Look at the bread aisles in your grocery stores; they’re staggering. It has been believed for years that bread is the staff of life; true or false? True, of course. The Bible says wheat is the staff of life. But it wasn’t talking about American hybridized wheat. It didn’t exist then.

Healthy Nonhybridized Wheat

Gary took this photo of Pakistanis threshing their einkorn wheat. Northern Pakistan doesn’t have dwarf wheat.

Gary took this photo of Pakistanis threshing their einkorn wheat. Northern Pakistan doesn’t have dwarf wheat.

For over 30 years, I’ve been watching the trend in our food supply; and the parallel of diseases with gluten consumption from hybridized wheat is scary.

I was in Morocco last year. We were driving down the road going into the hills to look for plants, and I saw wheat on the side of the road and said to the driver, “Pull over; I want to take some pictures of this wheat. I have not seen wheat that tall in a long time.” So he pulled over and I jumped out. I walked over to the field; and lo and behold, it looked like the wheat that I grew up on, nonhybridized wheat. I jumped back in the car and drove down the road to the other field, and it was the dwarf wheat.

I asked the agricultural engineer who was with us, “What’s the deal with the tall wheat there and this little short wheat here?” I didn’t want to say anything to him, I just wanted to hear what he had to say.

He said, “The tall wheat over there is our traditional nonhybrid wheat that we grow and eat here in Morocco.”

I said, “Well, what about this dwarf wheat here?”

He said, “Well, we grow that and export it for sale to make money. That’s the American wheat.” Interesting.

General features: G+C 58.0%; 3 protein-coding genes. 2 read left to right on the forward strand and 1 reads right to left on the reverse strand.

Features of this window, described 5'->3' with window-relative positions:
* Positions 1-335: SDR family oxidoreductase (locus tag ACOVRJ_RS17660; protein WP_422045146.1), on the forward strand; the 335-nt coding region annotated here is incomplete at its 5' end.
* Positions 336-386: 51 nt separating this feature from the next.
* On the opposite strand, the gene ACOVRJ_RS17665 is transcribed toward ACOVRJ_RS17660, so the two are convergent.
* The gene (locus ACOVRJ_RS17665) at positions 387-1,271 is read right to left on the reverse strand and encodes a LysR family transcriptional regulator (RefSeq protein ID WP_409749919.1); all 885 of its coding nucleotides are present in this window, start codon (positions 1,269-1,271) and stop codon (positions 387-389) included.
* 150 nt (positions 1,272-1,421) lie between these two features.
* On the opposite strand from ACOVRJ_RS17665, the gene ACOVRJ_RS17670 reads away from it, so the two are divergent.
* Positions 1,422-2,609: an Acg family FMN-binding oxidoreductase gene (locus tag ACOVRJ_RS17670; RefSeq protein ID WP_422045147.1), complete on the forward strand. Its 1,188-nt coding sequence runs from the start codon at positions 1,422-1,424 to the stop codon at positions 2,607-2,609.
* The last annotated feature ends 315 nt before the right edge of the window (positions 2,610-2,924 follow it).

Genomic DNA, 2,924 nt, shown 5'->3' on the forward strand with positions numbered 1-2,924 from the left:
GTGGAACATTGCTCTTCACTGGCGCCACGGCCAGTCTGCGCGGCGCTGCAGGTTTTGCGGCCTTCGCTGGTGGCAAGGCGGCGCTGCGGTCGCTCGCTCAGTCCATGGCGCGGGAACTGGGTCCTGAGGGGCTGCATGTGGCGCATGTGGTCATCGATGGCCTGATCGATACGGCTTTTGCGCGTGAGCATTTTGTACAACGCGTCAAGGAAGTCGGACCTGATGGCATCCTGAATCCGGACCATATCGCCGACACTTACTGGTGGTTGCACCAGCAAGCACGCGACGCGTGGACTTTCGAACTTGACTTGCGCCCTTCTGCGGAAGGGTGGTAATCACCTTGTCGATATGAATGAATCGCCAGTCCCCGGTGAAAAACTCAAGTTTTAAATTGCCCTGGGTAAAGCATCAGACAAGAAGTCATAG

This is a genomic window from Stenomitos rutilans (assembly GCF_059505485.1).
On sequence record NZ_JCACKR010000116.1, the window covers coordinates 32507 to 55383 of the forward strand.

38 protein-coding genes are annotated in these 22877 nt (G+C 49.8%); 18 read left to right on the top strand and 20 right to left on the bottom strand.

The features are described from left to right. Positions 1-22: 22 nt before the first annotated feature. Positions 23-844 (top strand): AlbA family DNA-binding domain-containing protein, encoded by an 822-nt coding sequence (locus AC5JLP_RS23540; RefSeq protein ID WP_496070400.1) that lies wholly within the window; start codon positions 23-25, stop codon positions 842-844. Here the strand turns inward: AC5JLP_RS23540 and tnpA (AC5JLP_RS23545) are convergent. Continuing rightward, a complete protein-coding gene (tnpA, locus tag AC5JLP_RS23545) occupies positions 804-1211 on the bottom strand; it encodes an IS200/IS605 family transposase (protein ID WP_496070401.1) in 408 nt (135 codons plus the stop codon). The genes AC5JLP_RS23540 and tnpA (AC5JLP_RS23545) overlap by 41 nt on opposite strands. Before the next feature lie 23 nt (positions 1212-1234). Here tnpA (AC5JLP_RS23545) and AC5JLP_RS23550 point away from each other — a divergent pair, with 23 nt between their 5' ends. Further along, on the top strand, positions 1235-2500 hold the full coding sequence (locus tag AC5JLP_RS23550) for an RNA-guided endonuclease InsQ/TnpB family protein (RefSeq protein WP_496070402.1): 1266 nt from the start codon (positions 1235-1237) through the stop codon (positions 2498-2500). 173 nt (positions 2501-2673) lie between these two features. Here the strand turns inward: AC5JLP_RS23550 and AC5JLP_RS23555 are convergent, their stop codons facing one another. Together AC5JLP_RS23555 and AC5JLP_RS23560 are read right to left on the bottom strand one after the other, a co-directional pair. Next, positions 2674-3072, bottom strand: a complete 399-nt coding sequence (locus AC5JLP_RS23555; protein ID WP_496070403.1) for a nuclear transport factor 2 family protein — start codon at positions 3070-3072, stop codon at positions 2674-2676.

Well, here was my next question, “Have you ever heard of celiac disease?”

He said, “What’s that?”

I said, “It’s an inflammation in the gut that causes proliferation and a lot of other inflammation in the body, including pain, digestive problems, and bloating.”

He said, “Oh, we don’t have that in Morocco.”

I didn’t find it in Hunzaland, I didn’t find it in northern Pakistan, and I didn’t find it in Azerbaijan, either.

Real Nutrition from the Original Grain

Instead of overeating when you have pancakes or waffles, try Gary’s True Grit Einkorn Pancake and Waffle Mix and have some real nutrition that satisfies you!

Instead of overeating when you have pancakes or waffles, try Gary’s True Grit Einkorn Pancake and Waffle Mix and have some real nutrition that satisfies you!

When God created this planet, my personal belief is that that is when He planted einkorn. When you understand the structure of it and the nutritional profile of einkorn, I believe you will agree with me that God planted einkorn for the nourishment of mankind.

Because we are so accustomed to eating devitalized food, nutritionally depleted food, we have gotten into this craving for more food. Our body says, I’m not getting nutrition, keep feeding me. So we keep eating and eating and eating, and we expand and expand and expand; but our body is not being satisfied because we’re not getting enough nutrition.